Doctors aren’t sure what triggers this biological mistake, but some people are more likely to have it than others. Science has identified 81 different autoimmune diseases. These illnesses can develop at any age, but most commonly between 40 and 50.

Discussing Veterans Disability benefits For Autoimmune Diseases In Houston, TX with a disability benefits attorney

Types Of Autoimmune Disease

Of the 81 identified, the most common of these autoimmune conditions include:

  • Rheumatoid Arthritis
  • Multiple Sclerosis
  • Type 1 diabetes
  • Lupus
  • Inflammatory bowel disease (IBD)
  • Hashimoto’s Thyroiditis
  • Grave’s Disease
  • Vasculitis
  • Myasthenia gravis
  • Psoriasis
  • Chronic inflammatory demyelinating polyneuropathy
  • Guillain-Barre Syndrome
  • Human Immunodeficiency virus (HIV)

If left untreated, an autoimmune condition could lead to damage to different parts of the body, including joints, skin, nerves, and muscles.

Causes Of AD

While science doesn’t offer a direct cause, researchers suspect:

  • Genetics, since some conditions run in families (i.e., lupus and MS)
  • Increased exposure to chemicals and other environmental toxins
  • The “standard Western diet” (sometimes called SAD or Standard American Diet), consisting of highly processed foods, including a large amount of sugar and synthetic fats
  • The “hygiene hypothesis”—children use antiseptics frequently are now vaccinated for such a wide range of things that they aren’t exposed to the bacteria and other substances that they used to. Without the exposure to “everyday germs,” immune systems don’t develop properly, and tend to over-react to harmless substances.

PTSD And The Service Connection

Part of applying for VA benefits includes establishing a service connection, and proving that your condition or injury occurred during the time you were in the service. But with many conditions, that’s not as easy as it sounds, although PTSD is a common service-connected cause for VA benefits.

A study conducted at the San Francisco VA Medical Center demonstrates a strong link between PTSD and the onset of autoimmune diseases. With 666,000 Iraq and Afghanistan veterans as study subjects, those diagnosed with PTSD had a 51% higher chance of developing an autoimmune condition.

The research team cited a number of reasons for this correlation, including:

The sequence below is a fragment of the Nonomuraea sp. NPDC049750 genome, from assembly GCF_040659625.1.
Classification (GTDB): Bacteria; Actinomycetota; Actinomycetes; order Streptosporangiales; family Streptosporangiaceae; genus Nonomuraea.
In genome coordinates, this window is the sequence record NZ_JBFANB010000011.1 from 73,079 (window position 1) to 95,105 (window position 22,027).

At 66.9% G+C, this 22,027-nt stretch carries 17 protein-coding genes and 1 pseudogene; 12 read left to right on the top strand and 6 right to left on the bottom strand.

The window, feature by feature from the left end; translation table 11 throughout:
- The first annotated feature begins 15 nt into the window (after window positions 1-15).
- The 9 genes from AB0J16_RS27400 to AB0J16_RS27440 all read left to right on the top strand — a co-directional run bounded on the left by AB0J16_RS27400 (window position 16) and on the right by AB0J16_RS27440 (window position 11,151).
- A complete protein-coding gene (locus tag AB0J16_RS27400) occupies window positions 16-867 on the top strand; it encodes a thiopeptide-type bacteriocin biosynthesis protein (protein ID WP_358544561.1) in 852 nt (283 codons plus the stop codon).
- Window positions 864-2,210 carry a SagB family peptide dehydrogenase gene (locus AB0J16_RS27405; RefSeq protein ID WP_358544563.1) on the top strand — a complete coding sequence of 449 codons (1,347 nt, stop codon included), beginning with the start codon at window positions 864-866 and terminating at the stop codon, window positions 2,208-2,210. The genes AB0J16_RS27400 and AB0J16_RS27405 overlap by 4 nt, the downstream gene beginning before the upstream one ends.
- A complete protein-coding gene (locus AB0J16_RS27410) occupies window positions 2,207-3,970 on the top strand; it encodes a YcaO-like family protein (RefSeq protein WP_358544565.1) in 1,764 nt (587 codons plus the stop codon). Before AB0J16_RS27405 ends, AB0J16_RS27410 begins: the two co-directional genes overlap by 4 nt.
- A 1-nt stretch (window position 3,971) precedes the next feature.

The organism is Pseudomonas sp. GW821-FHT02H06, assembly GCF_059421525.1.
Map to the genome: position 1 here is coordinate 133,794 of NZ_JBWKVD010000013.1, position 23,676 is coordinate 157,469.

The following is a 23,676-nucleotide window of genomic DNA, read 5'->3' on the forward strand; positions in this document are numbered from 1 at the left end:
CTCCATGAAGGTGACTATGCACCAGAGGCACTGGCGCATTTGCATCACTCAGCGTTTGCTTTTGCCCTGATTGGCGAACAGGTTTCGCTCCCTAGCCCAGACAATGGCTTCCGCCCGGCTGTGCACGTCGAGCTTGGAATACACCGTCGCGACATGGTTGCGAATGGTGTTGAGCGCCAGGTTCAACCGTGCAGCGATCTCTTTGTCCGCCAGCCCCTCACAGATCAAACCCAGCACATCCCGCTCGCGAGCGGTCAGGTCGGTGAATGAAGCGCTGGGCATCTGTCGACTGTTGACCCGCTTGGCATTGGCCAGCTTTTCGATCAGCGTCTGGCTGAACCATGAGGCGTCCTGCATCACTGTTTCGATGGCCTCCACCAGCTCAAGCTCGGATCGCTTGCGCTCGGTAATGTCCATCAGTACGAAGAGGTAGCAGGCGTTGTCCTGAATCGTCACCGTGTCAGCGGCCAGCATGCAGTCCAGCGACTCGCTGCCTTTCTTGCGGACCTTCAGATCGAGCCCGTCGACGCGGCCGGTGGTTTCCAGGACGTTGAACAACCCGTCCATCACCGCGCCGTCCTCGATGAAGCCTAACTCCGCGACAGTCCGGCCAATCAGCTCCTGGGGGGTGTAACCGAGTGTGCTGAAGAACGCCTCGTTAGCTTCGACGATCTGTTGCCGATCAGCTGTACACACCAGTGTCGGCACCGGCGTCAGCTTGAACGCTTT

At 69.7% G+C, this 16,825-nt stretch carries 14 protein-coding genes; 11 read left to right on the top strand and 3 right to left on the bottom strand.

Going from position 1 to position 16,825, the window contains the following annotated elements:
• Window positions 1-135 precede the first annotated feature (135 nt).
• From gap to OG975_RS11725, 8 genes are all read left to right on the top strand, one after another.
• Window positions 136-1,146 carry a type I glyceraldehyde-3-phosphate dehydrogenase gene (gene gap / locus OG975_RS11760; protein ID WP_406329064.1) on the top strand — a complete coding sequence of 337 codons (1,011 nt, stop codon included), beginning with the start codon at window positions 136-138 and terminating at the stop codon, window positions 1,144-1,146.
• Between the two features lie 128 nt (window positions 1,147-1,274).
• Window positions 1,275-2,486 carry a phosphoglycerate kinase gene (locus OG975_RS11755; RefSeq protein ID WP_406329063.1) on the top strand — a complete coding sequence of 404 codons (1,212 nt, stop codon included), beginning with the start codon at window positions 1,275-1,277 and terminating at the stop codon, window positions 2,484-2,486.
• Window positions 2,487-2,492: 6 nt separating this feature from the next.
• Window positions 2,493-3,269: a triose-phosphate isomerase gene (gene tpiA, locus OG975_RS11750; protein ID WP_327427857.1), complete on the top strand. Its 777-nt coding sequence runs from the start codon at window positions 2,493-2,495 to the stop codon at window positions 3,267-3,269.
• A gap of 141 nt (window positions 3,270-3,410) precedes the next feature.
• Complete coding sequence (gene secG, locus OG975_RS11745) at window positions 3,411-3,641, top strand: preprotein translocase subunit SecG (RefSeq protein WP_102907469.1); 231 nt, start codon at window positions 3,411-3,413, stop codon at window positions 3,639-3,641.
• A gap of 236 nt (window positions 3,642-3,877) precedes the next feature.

• Immunity and/or hormonal changes that are brought on by PTSD
  • Habits that are prevalent in PTSD patients, such as smoking, drinking, a less-than-ideal diet, and insufficient sleep
  • Genetic and/or pre-existing genetic risk factors may lay the ground work for both conditions

It’s important to note that PTSD does not directly cause an autoimmune deficiency, only that there is a strong correlation. However, to prove a VA claim for compensation, one only has to establish a 50% probability of causation for the autoimmune condition. Therefore, the aforementioned VA study may be one part of your overall strategy.

Autoimmune As A Secondary Condition

If you already have a claim for PTSD, seeking a secondary service connection between the PTSD and the autoimmune condition may be your best bet for getting benefits for it.

Because no primary causes are established, it may be difficult to pinpoint where and when your autoimmune condition began. But proving that your autoimmune disease as a “side effect” of PTSD as a secondary service connection is a different matter.

You will have to prove your primary service connection first, which will require evidence including:

  • Medical records and diagnosis
  • Treatments
  • Psychological exams
  • Vocational reports
  • Other related, relevant documentation

Additionally, you’ll need to prove a connection to your primary condition in order to prove your secondary condition. This will require a letter from a medical professional demonstrating the connection between the two conditions. The VA offers some information here.

Getting help with your VA disability application is the best way to get a head start on what may be a long, difficult process. An attorney experienced in VA applications can help you get started. He or she understands the process, and will ensure that your application is done correctly.

Helping Houston’s Veterans

William Herren is a veterans’ disability attorney who has worked with veterans in the Houston area for more than 30 years to help them get the benefits they deserve. Call The Herren Law Firm today at 713-682-8194 (or use our online contact form) to schedule your free consultation. There’s no obligation, and we’ll take your case on a contingency fee basis, with no up-front charges. We don’t charge you a fee until we win your case.